16 Dec 2019

Latest gender pay gap figures reveal extent of diversity challenge facing top UK law firms

Linklaters joins magic circle rival Allen & Overy in reporting its latest gender pay gap numbers with little evidence of progress

Gender pay gap figures released by Linklaters show little change in the measures, with the median earnings gap for all UK staff including partners edging up to 39.1% in favour of men from 37%. The data, provided as part of statutory requirements for businesses to report gender pay gap figures, underline the challenges facing law firms seeking to improve their records.

Linklaters is the second magic circle firm to report its 2019 data after A&O, which also reported a deterioration of its median pay gap, when partners are taken into account.

‘The most significant cause of our gender pay gap remains unchanged and reflects the composition of our workforce,’ said Linklaters. ‘We have more men in the most senior roles and a higher proportion of women in secretarial and junior business team roles, which predominantly fall within our lowest pay quartile.’


In a statement accompanying the data, the firm pointed to a number of initiatives to improve diversity and inclusion, including a recently announced new parent leave policy, which ‘gives any employee whose partner is having a baby via pregnancy, surrogacy or adoption, the opportunity to take 12 weeks of fully paid parental leave at any time during the first 12 months’.

It added that 33% of its new partners across the entire firm this year were female, against a target of 30%.

The firm was also keen to point out that its pay gap per quartile was significantly lower, or even in some cases negative. For example, the pay gap for the lowest quartile, when partners are taken into account, is -4.8%, an improvement on last year’s figure of .7%. Women make up 74% of this quartile. 

It is only in the top quartile – where men account for 60% of the group – that the pay gap is in double figures with the high figure (48%) illustrating the challenge faced by the firm in its drive to even out the discrepancy.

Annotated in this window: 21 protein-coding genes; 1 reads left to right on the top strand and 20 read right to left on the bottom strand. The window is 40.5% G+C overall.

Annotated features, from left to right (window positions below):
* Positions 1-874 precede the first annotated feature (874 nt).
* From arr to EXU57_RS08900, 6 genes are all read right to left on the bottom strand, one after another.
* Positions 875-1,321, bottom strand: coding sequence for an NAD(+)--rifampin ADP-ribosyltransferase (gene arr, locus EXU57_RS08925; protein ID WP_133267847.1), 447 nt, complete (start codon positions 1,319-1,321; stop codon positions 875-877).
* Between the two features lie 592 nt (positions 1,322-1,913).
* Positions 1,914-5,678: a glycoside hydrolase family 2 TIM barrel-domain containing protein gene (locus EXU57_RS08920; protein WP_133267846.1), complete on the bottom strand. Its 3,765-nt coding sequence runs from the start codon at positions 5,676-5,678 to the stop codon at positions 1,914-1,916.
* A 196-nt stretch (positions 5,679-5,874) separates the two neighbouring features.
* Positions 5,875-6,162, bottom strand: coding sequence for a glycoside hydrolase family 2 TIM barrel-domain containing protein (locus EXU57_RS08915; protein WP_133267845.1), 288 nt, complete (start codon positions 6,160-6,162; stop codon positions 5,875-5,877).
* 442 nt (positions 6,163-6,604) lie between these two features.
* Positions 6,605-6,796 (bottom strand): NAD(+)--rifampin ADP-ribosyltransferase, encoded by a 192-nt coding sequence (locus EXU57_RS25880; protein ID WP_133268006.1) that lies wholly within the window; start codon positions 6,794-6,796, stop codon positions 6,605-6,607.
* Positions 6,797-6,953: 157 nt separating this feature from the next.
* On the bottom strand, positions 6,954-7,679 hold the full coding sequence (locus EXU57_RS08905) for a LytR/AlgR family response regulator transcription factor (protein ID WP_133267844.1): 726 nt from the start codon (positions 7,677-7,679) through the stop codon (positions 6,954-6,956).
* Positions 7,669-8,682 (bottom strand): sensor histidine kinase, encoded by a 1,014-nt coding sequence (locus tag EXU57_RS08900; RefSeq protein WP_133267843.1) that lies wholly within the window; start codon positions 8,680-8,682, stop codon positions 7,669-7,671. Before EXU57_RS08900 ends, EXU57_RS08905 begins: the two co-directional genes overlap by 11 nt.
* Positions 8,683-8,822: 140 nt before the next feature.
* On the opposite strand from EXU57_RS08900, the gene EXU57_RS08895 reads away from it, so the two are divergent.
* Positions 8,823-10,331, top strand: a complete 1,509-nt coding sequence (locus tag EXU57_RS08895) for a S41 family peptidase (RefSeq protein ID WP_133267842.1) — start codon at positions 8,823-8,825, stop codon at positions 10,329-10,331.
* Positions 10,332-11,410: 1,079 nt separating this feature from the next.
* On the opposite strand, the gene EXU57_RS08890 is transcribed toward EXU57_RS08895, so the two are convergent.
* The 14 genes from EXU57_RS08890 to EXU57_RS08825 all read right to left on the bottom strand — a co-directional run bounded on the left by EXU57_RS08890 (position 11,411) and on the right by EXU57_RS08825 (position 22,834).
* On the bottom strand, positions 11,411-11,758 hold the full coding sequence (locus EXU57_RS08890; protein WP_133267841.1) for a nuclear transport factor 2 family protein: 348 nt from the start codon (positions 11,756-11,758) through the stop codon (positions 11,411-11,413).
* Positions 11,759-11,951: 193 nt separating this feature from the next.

Third year of data

Gender pay gap reporting was introduced in 2017 for organisations with more than 250 employees and represents the difference between the average earnings of men and women, expressed relative to men’s earnings.

In April, the BBC reported that the overall median pay gap in favour of men had fallen slightly from 9.7% to 9.6%. However, at 45% of companies the discrepancy in pay had increased over the past 12 months.

The deadline for law firms to submit their 2019 pay gap reports is 4 April 2020. A&O, which released its gender pay gap figures in September, reported a median pay gap for staff including partners of 43.8% against last year’s figure of 39%.

The firm's message echoed that of Linklaters: 'This year’s report shows that in most cases our pay gaps are moving in the right direction, but we know that year-on-year changes will be fairly small. Significantly reducing pay gaps will take time because they are predominantly a reflection of the make-up of our workforce – with higher numbers of women in business support roles and a larger proportion of men in the most senior positions within the firm.'

Both firms also provided their ethnicity pay gap figures, which are not part of the statutory guidelines. 

At A&O, 14% of staff identified themselves as BAME (black, Asian, and minority ethnic) with a median pay gap – the difference between the middle rate pay for all BAME staff and that of all non-BAME staff – of -32.3%. At Linklaters, the median pay gap was 1.4%.

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